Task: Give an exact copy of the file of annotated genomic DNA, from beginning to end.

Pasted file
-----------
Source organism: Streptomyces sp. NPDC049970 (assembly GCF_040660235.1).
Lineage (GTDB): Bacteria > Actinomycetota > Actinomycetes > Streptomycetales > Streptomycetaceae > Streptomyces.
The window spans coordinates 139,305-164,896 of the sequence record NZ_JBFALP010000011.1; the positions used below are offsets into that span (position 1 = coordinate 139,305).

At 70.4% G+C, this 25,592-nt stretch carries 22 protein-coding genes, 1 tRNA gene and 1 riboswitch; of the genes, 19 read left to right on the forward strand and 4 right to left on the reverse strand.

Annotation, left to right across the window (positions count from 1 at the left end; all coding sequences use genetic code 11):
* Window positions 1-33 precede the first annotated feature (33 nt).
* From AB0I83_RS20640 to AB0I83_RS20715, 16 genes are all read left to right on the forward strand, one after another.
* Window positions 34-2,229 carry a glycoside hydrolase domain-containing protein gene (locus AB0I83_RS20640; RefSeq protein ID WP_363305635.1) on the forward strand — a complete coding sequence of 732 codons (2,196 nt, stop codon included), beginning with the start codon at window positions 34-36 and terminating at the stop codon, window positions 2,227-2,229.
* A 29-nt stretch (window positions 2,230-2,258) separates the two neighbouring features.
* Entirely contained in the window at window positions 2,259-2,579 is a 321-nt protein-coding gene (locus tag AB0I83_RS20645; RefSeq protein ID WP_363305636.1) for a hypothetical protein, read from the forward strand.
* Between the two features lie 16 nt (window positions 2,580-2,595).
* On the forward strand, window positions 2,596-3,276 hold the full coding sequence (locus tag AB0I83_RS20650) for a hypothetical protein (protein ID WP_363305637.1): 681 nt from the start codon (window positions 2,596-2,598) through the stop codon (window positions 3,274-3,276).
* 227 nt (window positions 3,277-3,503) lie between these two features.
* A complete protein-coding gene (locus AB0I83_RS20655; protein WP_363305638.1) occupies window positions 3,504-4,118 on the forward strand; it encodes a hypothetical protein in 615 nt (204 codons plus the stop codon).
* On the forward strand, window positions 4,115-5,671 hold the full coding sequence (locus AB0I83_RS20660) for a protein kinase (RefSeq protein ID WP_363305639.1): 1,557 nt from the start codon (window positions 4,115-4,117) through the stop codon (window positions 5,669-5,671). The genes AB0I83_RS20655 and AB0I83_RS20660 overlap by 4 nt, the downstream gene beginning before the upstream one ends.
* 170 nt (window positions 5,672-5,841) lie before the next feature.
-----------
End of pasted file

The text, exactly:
Source organism: Streptomyces sp. NPDC049970 (assembly GCF_040660235.1).
Lineage (GTDB): Bacteria > Actinomycetota > Actinomycetes > Streptomycetales > Streptomycetaceae > Streptomyces.
The window spans coordinates 139,305-164,896 of the sequence record NZ_JBFALP010000011.1; the positions used below are offsets into that span (position 1 = coordinate 139,305).

At 70.4% G+C, this 25,592-nt stretch carries 22 protein-coding genes, 1 tRNA gene and 1 riboswitch; of the genes, 19 read left to right on the forward strand and 4 right to left on the reverse strand.

Annotation, left to right across the window (positions count from 1 at the left end; all coding sequences use genetic code 11):
* Window positions 1-33 precede the first annotated feature (33 nt).
* From AB0I83_RS20640 to AB0I83_RS20715, 16 genes are all read left to right on the forward strand, one after another.
* Window positions 34-2,229 carry a glycoside hydrolase domain-containing protein gene (locus AB0I83_RS20640; RefSeq protein ID WP_363305635.1) on the forward strand — a complete coding sequence of 732 codons (2,196 nt, stop codon included), beginning with the start codon at window positions 34-36 and terminating at the stop codon, window positions 2,227-2,229.
* A 29-nt stretch (window positions 2,230-2,258) separates the two neighbouring features.
* Entirely contained in the window at window positions 2,259-2,579 is a 321-nt protein-coding gene (locus tag AB0I83_RS20645; RefSeq protein ID WP_363305636.1) for a hypothetical protein, read from the forward strand.
* Between the two features lie 16 nt (window positions 2,580-2,595).
* On the forward strand, window positions 2,596-3,276 hold the full coding sequence (locus tag AB0I83_RS20650) for a hypothetical protein (protein ID WP_363305637.1): 681 nt from the start codon (window positions 2,596-2,598) through the stop codon (window positions 3,274-3,276).
* 227 nt (window positions 3,277-3,503) lie between these two features.
* A complete protein-coding gene (locus AB0I83_RS20655; protein WP_363305638.1) occupies window positions 3,504-4,118 on the forward strand; it encodes a hypothetical protein in 615 nt (204 codons plus the stop codon).
* On the forward strand, window positions 4,115-5,671 hold the full coding sequence (locus AB0I83_RS20660) for a protein kinase (RefSeq protein ID WP_363305639.1): 1,557 nt from the start codon (window positions 4,115-4,117) through the stop codon (window positions 5,669-5,671). The genes AB0I83_RS20655 and AB0I83_RS20660 overlap by 4 nt, the downstream gene beginning before the upstream one ends.
* 170 nt (window positions 5,672-5,841) lie before the next feature.